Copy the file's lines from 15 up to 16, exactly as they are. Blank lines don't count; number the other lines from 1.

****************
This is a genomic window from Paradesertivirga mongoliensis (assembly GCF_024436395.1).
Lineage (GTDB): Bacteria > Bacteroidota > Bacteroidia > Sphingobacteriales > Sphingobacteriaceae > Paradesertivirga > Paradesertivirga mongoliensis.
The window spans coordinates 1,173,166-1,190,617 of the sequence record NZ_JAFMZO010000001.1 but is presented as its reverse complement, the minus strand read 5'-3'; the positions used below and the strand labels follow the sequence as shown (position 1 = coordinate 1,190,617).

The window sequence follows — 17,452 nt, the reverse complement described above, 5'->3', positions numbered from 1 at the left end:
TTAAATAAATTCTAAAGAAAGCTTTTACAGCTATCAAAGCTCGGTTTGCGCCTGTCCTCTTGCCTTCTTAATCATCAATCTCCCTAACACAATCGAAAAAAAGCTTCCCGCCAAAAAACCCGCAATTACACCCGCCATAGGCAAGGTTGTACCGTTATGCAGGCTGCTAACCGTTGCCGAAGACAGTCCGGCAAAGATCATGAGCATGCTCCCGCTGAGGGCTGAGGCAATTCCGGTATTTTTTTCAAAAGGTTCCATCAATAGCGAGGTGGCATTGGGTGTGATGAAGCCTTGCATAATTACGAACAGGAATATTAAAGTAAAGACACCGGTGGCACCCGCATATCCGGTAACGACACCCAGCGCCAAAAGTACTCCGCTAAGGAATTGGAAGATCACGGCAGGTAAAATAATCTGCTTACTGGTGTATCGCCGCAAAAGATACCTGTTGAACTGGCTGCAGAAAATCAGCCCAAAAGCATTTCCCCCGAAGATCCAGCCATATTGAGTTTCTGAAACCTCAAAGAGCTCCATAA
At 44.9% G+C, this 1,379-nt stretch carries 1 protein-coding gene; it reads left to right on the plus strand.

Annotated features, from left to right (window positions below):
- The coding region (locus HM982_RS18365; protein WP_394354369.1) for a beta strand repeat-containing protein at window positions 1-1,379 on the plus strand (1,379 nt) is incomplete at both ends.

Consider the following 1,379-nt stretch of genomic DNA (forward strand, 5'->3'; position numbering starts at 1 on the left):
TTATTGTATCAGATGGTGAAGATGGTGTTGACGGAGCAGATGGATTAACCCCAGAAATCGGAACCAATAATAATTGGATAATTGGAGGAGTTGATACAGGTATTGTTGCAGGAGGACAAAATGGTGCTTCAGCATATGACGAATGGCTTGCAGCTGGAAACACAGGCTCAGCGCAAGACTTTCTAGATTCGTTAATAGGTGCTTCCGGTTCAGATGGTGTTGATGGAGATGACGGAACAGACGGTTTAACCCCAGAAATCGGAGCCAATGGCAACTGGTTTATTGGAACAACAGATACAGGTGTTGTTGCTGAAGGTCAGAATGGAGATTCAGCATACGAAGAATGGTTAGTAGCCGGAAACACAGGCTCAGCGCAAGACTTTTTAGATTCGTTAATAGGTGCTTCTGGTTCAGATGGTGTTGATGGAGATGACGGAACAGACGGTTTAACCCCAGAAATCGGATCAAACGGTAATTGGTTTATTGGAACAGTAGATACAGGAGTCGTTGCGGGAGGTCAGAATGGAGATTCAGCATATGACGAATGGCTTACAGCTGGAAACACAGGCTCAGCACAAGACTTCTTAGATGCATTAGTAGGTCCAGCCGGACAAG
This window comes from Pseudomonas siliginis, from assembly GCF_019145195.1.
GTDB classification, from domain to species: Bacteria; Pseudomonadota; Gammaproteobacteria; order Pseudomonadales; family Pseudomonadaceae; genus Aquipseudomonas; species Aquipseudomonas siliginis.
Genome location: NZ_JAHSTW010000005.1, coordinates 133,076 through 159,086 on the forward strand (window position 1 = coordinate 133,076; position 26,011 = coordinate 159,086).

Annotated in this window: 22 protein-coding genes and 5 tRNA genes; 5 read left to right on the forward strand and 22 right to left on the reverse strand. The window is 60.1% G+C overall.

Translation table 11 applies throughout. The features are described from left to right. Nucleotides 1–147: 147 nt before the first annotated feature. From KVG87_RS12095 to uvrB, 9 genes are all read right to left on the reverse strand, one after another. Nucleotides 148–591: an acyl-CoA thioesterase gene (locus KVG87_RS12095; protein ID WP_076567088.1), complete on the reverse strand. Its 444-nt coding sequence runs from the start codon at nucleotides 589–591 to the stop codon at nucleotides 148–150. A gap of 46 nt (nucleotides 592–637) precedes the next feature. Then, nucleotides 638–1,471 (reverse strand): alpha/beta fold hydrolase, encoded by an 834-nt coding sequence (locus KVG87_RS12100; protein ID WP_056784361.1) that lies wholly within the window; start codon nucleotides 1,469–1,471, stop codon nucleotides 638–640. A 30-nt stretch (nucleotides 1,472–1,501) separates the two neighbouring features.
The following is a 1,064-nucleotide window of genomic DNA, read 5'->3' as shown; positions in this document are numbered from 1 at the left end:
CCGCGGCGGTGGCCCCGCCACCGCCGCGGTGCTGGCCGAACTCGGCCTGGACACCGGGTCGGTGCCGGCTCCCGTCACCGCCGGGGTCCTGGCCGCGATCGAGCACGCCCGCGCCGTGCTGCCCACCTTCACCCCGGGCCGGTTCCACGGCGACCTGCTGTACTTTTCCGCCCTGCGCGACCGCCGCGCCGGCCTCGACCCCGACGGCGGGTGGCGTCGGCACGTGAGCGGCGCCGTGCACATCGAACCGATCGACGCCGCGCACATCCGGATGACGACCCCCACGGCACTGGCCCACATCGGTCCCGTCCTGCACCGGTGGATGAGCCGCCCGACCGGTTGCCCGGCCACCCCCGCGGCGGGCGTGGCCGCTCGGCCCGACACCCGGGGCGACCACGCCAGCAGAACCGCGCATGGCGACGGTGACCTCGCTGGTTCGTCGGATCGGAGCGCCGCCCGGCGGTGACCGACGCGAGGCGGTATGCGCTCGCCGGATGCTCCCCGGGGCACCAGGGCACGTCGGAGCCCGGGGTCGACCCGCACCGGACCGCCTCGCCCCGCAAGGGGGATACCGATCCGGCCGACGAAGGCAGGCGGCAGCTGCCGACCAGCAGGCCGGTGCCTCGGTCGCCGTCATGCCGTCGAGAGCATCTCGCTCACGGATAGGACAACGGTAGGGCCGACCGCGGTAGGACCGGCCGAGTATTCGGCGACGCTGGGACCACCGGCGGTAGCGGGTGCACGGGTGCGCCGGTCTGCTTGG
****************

Translation table 11 applies throughout. The features are described from left to right. Nucleotides 1–147: 147 nt before the first annotated feature. From KVG87_RS12095 to uvrB, 9 genes are all read right to left on the reverse strand, one after another. Nucleotides 148–591: an acyl-CoA thioesterase gene (locus KVG87_RS12095; protein ID WP_076567088.1), complete on the reverse strand. Its 444-nt coding sequence runs from the start codon at nucleotides 589–591 to the stop codon at nucleotides 148–150. A gap of 46 nt (nucleotides 592–637) precedes the next feature. Then, nucleotides 638–1,471 (reverse strand): alpha/beta fold hydrolase, encoded by an 834-nt coding sequence (locus KVG87_RS12100; protein ID WP_056784361.1) that lies wholly within the window; start codon nucleotides 1,469–1,471, stop codon nucleotides 638–640. A 30-nt stretch (nucleotides 1,472–1,501) separates the two neighbouring features.
The following is a 1,064-nucleotide window of genomic DNA, read 5'->3' as shown; positions in this document are numbered from 1 at the left end: